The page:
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Sorry MM you are off track s well as off topic.

 

Selling a vehicle under a bill of sale is theft. This is disposing of goods whilst bound under the TCE 2007.

Edited by citizenB
spelling

DO NOT PAY UPFRONT FEES TO COLD CALLERS PROMISING TO WRITE OFF YOUR DEBTS

DO NOT PAY UPFRONT FEES FOR COSTLY TELEPHONE CONSULTATIONS WITH SO CALLED "EXPERTS" THEY INVARIABLY ARE NOTHING OF THE SORT

BEWARE OF QUICK FIX DEBT SOLUTIONS, IF IT LOOKS LIKE IT IS TO GOOD TO BE TRUE IT INVARIABLY IS

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This action is not limited to EA action it also applies to the sale of a vehicle that has one of those logbook loans on. These too have been shown on digital TV. This is where the loan applicant has taken the loan and then sold the vehicle at some stage. then the recovery agents go to find and seize it back.. Just an observation here..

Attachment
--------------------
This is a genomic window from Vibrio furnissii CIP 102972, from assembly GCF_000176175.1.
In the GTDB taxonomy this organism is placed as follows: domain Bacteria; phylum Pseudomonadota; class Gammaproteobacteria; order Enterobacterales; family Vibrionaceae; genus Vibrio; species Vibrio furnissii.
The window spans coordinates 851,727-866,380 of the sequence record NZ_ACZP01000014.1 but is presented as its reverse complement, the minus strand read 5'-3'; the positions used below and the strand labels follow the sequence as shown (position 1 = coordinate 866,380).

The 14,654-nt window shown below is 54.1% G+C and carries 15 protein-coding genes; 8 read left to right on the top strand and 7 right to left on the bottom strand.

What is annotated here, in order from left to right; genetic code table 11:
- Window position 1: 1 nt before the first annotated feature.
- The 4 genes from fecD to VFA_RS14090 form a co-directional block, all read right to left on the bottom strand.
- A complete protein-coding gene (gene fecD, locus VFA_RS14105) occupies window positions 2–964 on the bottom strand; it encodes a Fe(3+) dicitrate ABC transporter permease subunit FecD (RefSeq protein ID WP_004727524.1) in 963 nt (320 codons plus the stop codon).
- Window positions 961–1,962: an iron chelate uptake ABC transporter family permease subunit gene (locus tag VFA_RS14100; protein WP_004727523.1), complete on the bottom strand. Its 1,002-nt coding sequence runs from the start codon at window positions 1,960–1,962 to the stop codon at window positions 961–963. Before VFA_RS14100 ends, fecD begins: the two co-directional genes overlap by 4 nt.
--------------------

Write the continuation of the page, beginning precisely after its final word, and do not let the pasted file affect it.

And sadly MM there are too many cases where this happens as well. There are checks that purchasers should almost certainly make when buying a vehicle and the most important one is to carry out an HPI check. Not too sure myself and to how this is done or whether there is a cost but a link would be useful.

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There are numerous way to check if there is any outstanding finance.. Yes there is a payment for this service... It can also be done via text too.... The reason for me adding this information is that the debtor may sell the vehicle at a better price privately instead of allowing the EA to take control of it and selling it at auction for a pittance. Then having to pay the £110-00 fee as well.

 

 

For the information of DB: If the loan company found out the goods have been sold they too can use enforcement so yes very relevant in this case...